It was the part that I had looked up carefully before getting admission. The college had an exceptional team and had a history of winning national level events multiple times. Hence, I thought getting into one of these teams could definitely serve the purpose for which I had actually chosen to do mechanical engineering. I did get myself into one of the teams which aimed to make a formula-style car and race against the teams from colleges across the country. The technical learning was just an exponential curve, which was one of the greatest things I experienced while working on the car. We had to try and fail a lot of times to eventually succeed. From engine to chassis, everything was supposed to be worked upon, and that was the best part, as I could actually put theory to practice and build something. Of course, some of the theory went down the drain, and instincts kicked in.
Apart from all the technical learning, unexpectedly, I needed my sales instincts here too. The students had to contribute the money needed to work on the project. I couldn’t pay the entire contribution, but there are always many ways to solve a problem. I went around asking for sponsorships at the time to cover up for my share, and I eventually got my share sponsored, which was a huge relief as technically, I couldn’t have been a part of the team otherwise. Of course, events like these have a huge impact on your resume going forward in the technical field, and as our college had a history of doing well at these events, it mattered even more.
After college, how was your stint at AMW Motors?
With all that as a backdrop, joining an automobile company came naturally. I joined AMW Motors Ltd. as a graduate engineer trainee at the company’s central warehouse. I was scouting new dealers, managing warehouse operations, inbound & outbound logistics, connecting with existing dealers across the country, and generating sales. So, the scope of the work was so wide that it made me level up as soon as I joined the company. I am glad that I got to work on so many different things, which actually helped me realize what I actually wanted to do going ahead. I had a lot of leeway in applying new strategies to improve efficiencies in the warehouse and supply chain in general. Needless to say, I failed at times too, but having this freedom while working for a company really helped me get over the challenges and gave impetus to my learning.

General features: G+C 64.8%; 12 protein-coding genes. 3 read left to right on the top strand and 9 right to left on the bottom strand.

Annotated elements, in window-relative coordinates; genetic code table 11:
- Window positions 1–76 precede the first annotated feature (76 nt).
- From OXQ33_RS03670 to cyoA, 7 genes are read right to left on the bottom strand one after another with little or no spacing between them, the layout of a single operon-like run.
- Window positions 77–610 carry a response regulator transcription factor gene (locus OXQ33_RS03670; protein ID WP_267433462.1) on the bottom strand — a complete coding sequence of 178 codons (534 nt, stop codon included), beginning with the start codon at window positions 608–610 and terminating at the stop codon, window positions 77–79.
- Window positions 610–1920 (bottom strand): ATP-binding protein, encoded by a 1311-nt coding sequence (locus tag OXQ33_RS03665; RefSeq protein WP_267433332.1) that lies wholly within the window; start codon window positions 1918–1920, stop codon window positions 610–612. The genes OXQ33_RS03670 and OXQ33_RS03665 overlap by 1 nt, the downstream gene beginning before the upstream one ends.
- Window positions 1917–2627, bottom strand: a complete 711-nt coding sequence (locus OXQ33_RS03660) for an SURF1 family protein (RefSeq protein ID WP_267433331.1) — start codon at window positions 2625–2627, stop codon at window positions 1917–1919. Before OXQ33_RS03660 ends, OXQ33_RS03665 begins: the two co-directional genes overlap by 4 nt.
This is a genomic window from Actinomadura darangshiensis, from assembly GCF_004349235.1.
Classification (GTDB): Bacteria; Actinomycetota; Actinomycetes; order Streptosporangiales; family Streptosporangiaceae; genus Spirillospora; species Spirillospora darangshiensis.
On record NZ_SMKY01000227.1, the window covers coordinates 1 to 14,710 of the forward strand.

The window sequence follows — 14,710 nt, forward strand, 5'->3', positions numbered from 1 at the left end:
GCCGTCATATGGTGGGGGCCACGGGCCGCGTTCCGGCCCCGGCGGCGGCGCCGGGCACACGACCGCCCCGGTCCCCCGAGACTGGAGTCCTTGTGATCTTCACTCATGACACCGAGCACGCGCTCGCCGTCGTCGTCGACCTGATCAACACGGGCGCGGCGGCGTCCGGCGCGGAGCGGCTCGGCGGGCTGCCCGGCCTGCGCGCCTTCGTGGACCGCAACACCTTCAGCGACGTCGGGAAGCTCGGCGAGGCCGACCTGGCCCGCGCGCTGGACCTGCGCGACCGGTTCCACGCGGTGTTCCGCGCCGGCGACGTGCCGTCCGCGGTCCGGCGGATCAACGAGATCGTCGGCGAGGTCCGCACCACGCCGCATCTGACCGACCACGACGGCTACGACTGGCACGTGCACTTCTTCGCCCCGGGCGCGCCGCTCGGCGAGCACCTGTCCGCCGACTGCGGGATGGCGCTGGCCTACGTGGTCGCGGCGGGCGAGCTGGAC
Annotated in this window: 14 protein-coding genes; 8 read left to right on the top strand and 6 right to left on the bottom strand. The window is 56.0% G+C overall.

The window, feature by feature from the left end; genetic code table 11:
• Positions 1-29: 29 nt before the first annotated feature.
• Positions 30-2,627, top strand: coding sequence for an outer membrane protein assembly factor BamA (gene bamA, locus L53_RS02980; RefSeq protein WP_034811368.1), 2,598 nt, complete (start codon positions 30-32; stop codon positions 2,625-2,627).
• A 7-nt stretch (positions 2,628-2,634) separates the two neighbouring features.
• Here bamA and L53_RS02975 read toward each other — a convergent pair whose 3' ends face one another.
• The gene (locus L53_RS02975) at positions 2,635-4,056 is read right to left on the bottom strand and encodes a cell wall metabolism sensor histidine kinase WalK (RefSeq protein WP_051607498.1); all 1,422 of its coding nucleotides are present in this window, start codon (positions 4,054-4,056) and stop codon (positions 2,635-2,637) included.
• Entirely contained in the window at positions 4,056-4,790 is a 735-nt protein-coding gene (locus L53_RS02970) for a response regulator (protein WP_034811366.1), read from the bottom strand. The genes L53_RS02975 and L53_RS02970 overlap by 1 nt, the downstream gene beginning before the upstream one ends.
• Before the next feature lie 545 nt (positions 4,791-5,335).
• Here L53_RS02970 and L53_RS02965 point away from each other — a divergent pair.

From there, how did you go about setting up your own venture? What were your biggest learnings?
I would have liked to continue working at AMW Motors for a long time, but I had decided to pursue an MBA, and of course, I had CAT to prepare for. The main issue was that the warehouse was 40 km from my house, and I couldn’t afford to lose that time in transit. However, after the exam, it felt that I could do something, so I started to learn video editing and blogging which was something really random considering what I had been doing previously. But one of my friend’s cousins, who had his start-up running, saw my blog and offered me to be a partner by amalgamating my blog with a new platform that he was working on. It was basically a project where I had to oversee and manage everything related to a blogging platform. And that is how I eventually ended up creating my venture and overseeing his start-up’s operations as well.
I had no idea what I was doing for the first few days as I was totally new to this field and had never done digital marketing before. I was also supposed to manage developers and get the website up and running in the stipulated time. This was one of those experiences which definitely made me feel like doing an MBA was actually a good choice because when you start a business, you start with a business plan, all the things seem really disruptive, and then there are surprises everywhere. It also helped me learn that a great team is important if you want to do something. Also, when everything is new, you are very eager to give your perspective on things. But I realized it was important to listen first and speak later. Like they say, “Fools learn from mistakes, but wise learn from history”, I learned it the hard way, but eventually, I did.